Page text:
Nissan's announcement at the Paris Motor Show that its Almera model replacement is to be made in Sunderland in the North East of England brought relief to workers at the factory.
BBC News Online business reporter at the Paris Motor Show
Production of the Tone, a small people carrier, will start in 2006, safeguarding 1,000 jobs at the plant that some had feared could be at risk because Britain was not a member of the euro.
Nissan's chief executive Carlos Ghosn has previously threatened to shift car production out of the UK in order to reduce currency risks incurred by operating outside the eurozone.
But currency risk is just one of many costs a car maker has to consider when deciding whether or not to move production. Labour costs and terms of employment are other factors.
So whereas the UK may be disadvantaged by the strength of sterling, car makers in France, for example Nissan's partner Renault, are constrained by the 35-hours working week.
It could be said that both companies are now seeing the benefits of working with existing sites rather than starting afresh.
Nissan's Carlos Ghosn sees the logic of staying in the UK
Nissan has managed to reduce currency risk at its factory by asking many of its suppliers to accept payment in euros, thus matching its expenses with its revenues.
Shifting production to countries where salaries and many other costs are lower may not be the right solution, or so goes the latest thinking within the Renault-Nissan partnership.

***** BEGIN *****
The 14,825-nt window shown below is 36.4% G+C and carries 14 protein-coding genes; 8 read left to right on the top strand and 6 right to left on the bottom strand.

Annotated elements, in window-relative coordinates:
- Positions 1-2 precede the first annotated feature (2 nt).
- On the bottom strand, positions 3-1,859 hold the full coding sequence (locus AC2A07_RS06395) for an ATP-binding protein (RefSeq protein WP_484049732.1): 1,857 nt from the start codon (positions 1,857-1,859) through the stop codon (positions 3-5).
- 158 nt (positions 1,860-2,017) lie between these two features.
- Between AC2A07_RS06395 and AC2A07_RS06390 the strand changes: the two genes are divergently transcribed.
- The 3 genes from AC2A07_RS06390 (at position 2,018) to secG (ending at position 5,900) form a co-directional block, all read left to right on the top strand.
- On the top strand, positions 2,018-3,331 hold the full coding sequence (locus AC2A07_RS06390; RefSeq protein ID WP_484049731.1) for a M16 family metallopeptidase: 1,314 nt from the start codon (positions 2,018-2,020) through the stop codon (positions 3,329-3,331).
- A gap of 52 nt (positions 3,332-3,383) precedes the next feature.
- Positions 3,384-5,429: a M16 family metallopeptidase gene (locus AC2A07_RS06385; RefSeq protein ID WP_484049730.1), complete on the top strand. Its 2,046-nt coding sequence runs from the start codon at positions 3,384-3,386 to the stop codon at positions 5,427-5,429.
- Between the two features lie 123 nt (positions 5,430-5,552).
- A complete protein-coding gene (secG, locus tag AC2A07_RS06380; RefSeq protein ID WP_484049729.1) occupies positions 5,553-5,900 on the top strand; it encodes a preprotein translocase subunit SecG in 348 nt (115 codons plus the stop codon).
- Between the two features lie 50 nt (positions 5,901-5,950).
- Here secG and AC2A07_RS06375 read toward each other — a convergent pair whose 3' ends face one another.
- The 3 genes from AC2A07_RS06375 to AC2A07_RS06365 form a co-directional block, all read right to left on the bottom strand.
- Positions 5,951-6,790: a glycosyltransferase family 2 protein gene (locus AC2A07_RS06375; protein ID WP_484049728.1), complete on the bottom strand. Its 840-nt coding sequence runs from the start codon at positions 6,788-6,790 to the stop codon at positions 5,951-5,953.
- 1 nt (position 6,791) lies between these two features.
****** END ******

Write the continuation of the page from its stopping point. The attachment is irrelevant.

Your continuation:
"If you were to decide to create a new site, a greenfield, probably today you would decide to do it in the Czech Republic, in Slovakia or in Poland," said Louis Schweitzer, chief executive of Renault.
"But the question is; do you want to develop existing production bases in Western Europe, or do you want to scrap it or try to reduce it to create a greenfield, let's say in the Czech Republic.
"If you look at the figures.. it makes more sense to build on your existing base because you have existing investments, you have less fixed costs and you have more flexibility than if you develop a new plant from scratch."
Renault's production of its Scenic model is an example of how car makers can find smooth ways of dealing with constraints, Mr Schweitzer said.
Stay or go? Mr Schweitzer says stay
When it turned out that demand for the Scenic outstripped supply "we added a third shift", Mr Schweitzer explained.
"Which meant no investment, no fixed costs, no extra white collars - only extra blue collars, and 50% additional capacity, which for two lines producing 60 cars per hour is equivalent to a (new) plant.
"And if ever sales do not justify keeping those three shifts, you go back to two shifts."
Such flexible solutions would not have been available to Renault had it built a new plant in Eastern Europe, Mr Schweitzer pointed out.
Labour may be cheaper than in France, at least for factory floor workers, but such differences diminish over time, he pointed out.
The Nissan Tone will be produced in Sunderland
Renault also negotiated a deal with the trade unions about how the 35-hour week should be implemented.
Rather than merely shortening the working week from 39 hours, the unions agreed to take an extra two weeks holiday a year, at times when it suited the company, a deal which greatly reduced the impact of the shorter working week on the company, Mr Schweitzer said.